Present in United Kingdom
Reportable - see 'Report a sighting' below
Scientific name of causal agent - there is no single causal agent
Acute oak decline (AOD) is an emerging disease of oak trees (trees in the Quercus genus) which was first observed in the UK late in the 20th century. It can kill oak trees within four to six years of the onset of symptoms.
The disease is found mostly on mature oak trees, but younger trees can also be affected. It is caused by multiple agents, especially bacteria, and thousands of trees are affected. For infection to occur, it is likely the trees need to be weakened (predisposed) by certain factors, especially environmental factors.
The disease is present in warm, drought-prone parts of the UK where there are also high levels of airborne nitrogen pollution. It is found mostly in south-eastern, central and eastern England, and in the Welsh Borders and South-East Wales. As of 2020 it had not been reported in Scotland or Northern Ireland. See our Incidence and distribution page for more-detailed information, including a probability map indicating the areas where the disease is most likely to occur based on analysis of the known influential factors.
Similar decline-diseases of oak have been reported in continental Europe, the Middle East and the Americas. This indicates that AOD is a global concern which might have evaded earlier scientific attention because of the complexity of its causative agents.
AOD mainly affects the UK's two native oak species, which are 'English' or pedunculate oak (Quercus robur) and sessile oak (Q. petraea). However, cases of other oak species being affected, including Turkey oak (Q. cerris) and Bali oak (Q. fabri), have also been found here.
Most affected trees have been mature specimens more than 50 years old, but some affected younger trees with stem (trunk) diameters of 10–12cm have been recorded.
Holm oak (Q. ilex) and Pyrenean oak (Q. pyrenaica) have been affected by the bacteria in Spain.
Acute oak decline is a complex disease which manifests itself on the stems (trunks) of oak trees as patches of black fluid weeping from cracks in the bark, which cover rotting tissue. In severe cases this stem rot can encircle almost the entire girth of the tree, preventing it from moving water and nutrients essential for growth up and down the stem. The trees become weak as a result, and can die within four to six years of the onset of symptoms. This is a rapid rate of decline for trees, which is why the disease is described as acute.
These bleeding lesions, or cankers, are caused by a cocktail of different species of bacteria. Three in particular, Brenneria goodwinii, Gibbsiella quercinecans and Rahnella victoriana, are consistently found in abundance in the lesions. These three bacteria species were unknown until they were discovered and described during our research into acute oak decline.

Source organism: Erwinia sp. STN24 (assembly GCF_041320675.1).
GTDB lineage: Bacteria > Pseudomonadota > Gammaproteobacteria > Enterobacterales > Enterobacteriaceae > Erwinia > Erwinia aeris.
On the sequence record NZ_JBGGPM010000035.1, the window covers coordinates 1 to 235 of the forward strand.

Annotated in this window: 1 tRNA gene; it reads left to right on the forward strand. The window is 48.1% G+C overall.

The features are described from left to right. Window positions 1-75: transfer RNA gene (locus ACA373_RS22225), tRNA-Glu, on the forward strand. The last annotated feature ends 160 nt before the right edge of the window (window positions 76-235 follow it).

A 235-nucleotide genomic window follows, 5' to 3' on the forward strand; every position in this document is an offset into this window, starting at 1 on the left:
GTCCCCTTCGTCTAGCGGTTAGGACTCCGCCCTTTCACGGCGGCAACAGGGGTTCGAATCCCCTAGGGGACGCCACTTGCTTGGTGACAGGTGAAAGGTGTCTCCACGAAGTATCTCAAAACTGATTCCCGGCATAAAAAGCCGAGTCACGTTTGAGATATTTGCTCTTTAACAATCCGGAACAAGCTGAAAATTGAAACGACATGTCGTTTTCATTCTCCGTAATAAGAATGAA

Also found on a high proportion of affected trees is the native two-spotted oak buprestid beetle (Agrilus biguttatus). Their presence on affected trees is consistent with their preference for declining oak trees as habitat. However, in large numbers - and their numbers have been increasing since the 1980s - these insects are themselves a threat to oak trees. This is because their larvae's wood-boring activities can kill trees, which, in some cases, might otherwise have recovered from decline. It is therefore likely that they exacerbate the effects of acute oak decline and hasten its progress. They possibly also contribute to its spread by carrying the causative bacteria from affected trees to healthy trees.
Oak trees play significant roles in our economy, landscape, biodiversity, environment and culture. The complexity of the cause and the rate at which the number of affected trees has increased therefore gives cause for concern for two of our most important and numerous tree species. Is is therefore essential that owners and managers of oak trees are vigilant for the disease, and take steps to minimise its occurrence and spread - See 'Management and control' below.
Identification and symptoms
Affected trees have dark-coloured, vertical, weeping fissures, known as stem bleeds or cankers, which seep black fluid through vertical cracks between bark plates and down the trunks (above). A lesion (decayed tissue) forms in the live tissue beneath the bleeds.
This fluid can dry and cake on the tree stems at certain times of the year.
In the early stages trees might have one or just a few bleeding points, but their number can increase over time.
Note, however, that weeping patches or stem bleeds are a common host response to tissue attack from pests and pathogens, for example Phytophthora species. Therefore a stem bleed alone does not necessarily indicate AOD.
D-shaped exit holes (above) made by emerging two-spotted oak buprestid beetles might be present in the bark plates of affected trees - about a third of cases show this. These holes are approximately 4mm wide and 3mm high.
Networks of the beetles' larval galleries are often found in association with, and beneath, the lesions.
The tree canopy is likely to thin as the tree nears death, and symptoms can develop rapidly over 18 months.
Our further page on symptoms has more-detailed guidance and pictures to help with AOD identification.
Report a sighting